U.S. Secretary of State John Kerry attends the Libyan Ministerial meeting with Britain’s Foreign Secretary Boris Johnson, French Director of Political Affairs, Nicolas de Riviere, and Libya’s Prime Minister and Deputy Prime minister, at the Foreign and Commonwealth Office in London, October 31, 2016. REUTERS/Peter Nicholls.
Outsiders looking in
Donald Trump’s election throws in a new element for Libya. In both Tripoli (and the western region of Tripolitania more broadly) and Benghazi (Cyrenaica)—which disagree on just about everything—many are welcoming Trump’s election, convinced that it can yield new benefits. This, in spite of the fact that the president-elect does not seem to have had any contact with the internationally-backed government in Tripoli, nor does he seem concerned with the Libya issue in general.
Some of Trump’s campaign’s statements (“We’re getting out of the nation-building business”) suggested he would loosen U.S. participation on the chessboard in Libya, leaving more room for Russia, Egypt, and the UAE. That would mean more aid to General Haftar, just back from his second official visit to Moscow.
Russia is strategically trying to influence the conflict (remember Afghanistan in the 1970s?) by bolstering the government in Benghazi—through Emirati and Egyptian mediation—and by sending both military and non-military experts. The region’s entire aviation system, for example, is overseen by the Russians, and lucrative business deals are in the works.
Amidst this, ambassadors of various foreign countries are presenting their credentials in Tripoli, with the apparent hope that embassies will open soon. Without a dramatic improvement in the security situation, it’s hard to see how that’s realistic.
For the economy, it’s security
Libya has over six million people, almost one million of whom are under 18. Accordingly to the U.N. Office for the Coordination of Humanitarian Affairs (UNOCHA), 1.3 million need humanitarian aid. But Libya’s deep-seated instability isn’t exactly helping humanitarian assistance get through, nor is it helping the economy, as a recent U.N. report shows.
The country’s economy—which already contracted 22 percent over the last three years—is forecast to shrink further, by 5.2 percent according to the U.N. Economic and Social Commission for Western Asia. Inflation has continued to grow (from 2.6 percent in 2013 to 11 percent in 2016) and the national currency has continued to depreciate. Unemployment, meanwhile, stands at least at 19.2 percent.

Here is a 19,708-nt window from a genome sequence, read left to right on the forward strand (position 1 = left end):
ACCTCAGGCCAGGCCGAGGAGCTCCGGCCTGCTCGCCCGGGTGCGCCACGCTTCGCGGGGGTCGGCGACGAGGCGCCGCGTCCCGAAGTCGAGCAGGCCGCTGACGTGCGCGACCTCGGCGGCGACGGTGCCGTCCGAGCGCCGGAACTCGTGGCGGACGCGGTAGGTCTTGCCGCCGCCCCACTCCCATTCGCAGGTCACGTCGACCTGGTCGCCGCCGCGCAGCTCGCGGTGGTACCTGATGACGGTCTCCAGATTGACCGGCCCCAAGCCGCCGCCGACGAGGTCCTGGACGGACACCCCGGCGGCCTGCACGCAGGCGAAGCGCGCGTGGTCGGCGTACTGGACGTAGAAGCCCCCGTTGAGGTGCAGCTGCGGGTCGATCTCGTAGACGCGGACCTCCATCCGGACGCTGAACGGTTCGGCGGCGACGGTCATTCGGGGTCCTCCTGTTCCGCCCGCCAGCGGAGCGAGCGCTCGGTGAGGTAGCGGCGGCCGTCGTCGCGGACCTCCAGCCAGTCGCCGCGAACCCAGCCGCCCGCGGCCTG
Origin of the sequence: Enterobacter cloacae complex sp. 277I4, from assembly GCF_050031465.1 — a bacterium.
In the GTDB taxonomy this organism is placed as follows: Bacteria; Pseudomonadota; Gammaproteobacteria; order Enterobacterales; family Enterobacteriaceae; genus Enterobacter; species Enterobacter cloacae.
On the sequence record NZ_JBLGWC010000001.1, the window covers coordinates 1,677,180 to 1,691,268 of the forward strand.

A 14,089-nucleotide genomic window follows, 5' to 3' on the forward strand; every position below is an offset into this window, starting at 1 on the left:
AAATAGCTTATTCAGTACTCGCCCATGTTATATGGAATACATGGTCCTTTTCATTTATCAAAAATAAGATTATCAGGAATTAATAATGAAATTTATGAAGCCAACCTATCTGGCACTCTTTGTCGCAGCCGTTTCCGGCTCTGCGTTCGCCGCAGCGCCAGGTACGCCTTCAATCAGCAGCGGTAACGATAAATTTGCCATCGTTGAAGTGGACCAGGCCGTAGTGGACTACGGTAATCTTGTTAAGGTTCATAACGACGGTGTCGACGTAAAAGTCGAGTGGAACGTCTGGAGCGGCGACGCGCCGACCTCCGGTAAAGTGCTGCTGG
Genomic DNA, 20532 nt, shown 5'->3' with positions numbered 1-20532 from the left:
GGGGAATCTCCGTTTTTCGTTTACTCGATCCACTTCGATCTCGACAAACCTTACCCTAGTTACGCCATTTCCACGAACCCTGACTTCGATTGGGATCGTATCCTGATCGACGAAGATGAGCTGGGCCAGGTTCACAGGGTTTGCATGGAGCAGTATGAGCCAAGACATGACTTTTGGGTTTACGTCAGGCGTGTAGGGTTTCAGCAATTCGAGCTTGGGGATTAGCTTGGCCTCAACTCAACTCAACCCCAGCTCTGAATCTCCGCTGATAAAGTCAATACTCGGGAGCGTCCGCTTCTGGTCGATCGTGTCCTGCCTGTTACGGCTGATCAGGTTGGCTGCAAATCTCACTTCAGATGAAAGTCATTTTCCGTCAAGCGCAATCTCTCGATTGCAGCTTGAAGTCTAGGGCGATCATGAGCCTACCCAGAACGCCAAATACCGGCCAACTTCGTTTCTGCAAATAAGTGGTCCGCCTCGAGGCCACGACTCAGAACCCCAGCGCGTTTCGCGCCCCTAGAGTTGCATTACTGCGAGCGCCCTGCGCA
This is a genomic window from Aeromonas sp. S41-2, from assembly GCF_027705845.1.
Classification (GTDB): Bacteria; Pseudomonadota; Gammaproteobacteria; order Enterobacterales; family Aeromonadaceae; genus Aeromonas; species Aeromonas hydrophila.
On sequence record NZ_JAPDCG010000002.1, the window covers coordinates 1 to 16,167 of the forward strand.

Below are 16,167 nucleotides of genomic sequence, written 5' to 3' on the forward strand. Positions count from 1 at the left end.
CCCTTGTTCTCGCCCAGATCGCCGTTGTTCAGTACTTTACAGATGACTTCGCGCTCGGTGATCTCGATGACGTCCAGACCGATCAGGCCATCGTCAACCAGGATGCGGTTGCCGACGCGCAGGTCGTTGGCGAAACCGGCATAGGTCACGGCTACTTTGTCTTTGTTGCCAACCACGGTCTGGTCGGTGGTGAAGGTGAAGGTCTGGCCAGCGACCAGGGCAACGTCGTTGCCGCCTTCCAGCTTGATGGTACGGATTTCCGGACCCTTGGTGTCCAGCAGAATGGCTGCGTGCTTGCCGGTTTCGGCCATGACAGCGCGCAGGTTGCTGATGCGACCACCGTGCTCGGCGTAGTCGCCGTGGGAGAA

At the end of the day, Libya’s severe economic problems are of course rooted in the utter security vacuum in the country.
Is there any hope for Libya?
Can the country be put back together? In his congressional testimony last month, Ambassador Winer basically said yes: that the process would be difficult, but that a diplomatic process could help bring the country toward elections and eventual stability.
But I’m not convinced: This is the Libya of Tripoli and Benghazi, of the Government of National Accord and the House of Representatives, of Serraj and Haftar, of the United States et al and Russia et al, and of a complex constellation of militias to top it off. Amidst all this, not a single remotely unifying political leader has emerged for the country.
Libyans must decide whether their country will become a new Somalia, or whether they’ll make difficult choices (and compromises) to steer it in a different direction. Their divisions are the core of the whole problem, and international actors are exacerbating those divisions by lining up on one side or the other.
As Karim Mezran of the Atlantic Council wisely wrote: “the best outcome for Libya lies in reaching a negotiated power sharing agreement and a consensual political-economic way forward that could decisively reverse the country’s negative trajectory and put it on a pathway toward unity and prosperity.” Achieving this ambitious goal will take a great effort by all, and the rare capacity to look, finally, at the reality.
Federica Saini Fasanotti – Nonresident Fellow – Foreign Policy, Center for 21st Century Security and Intelligence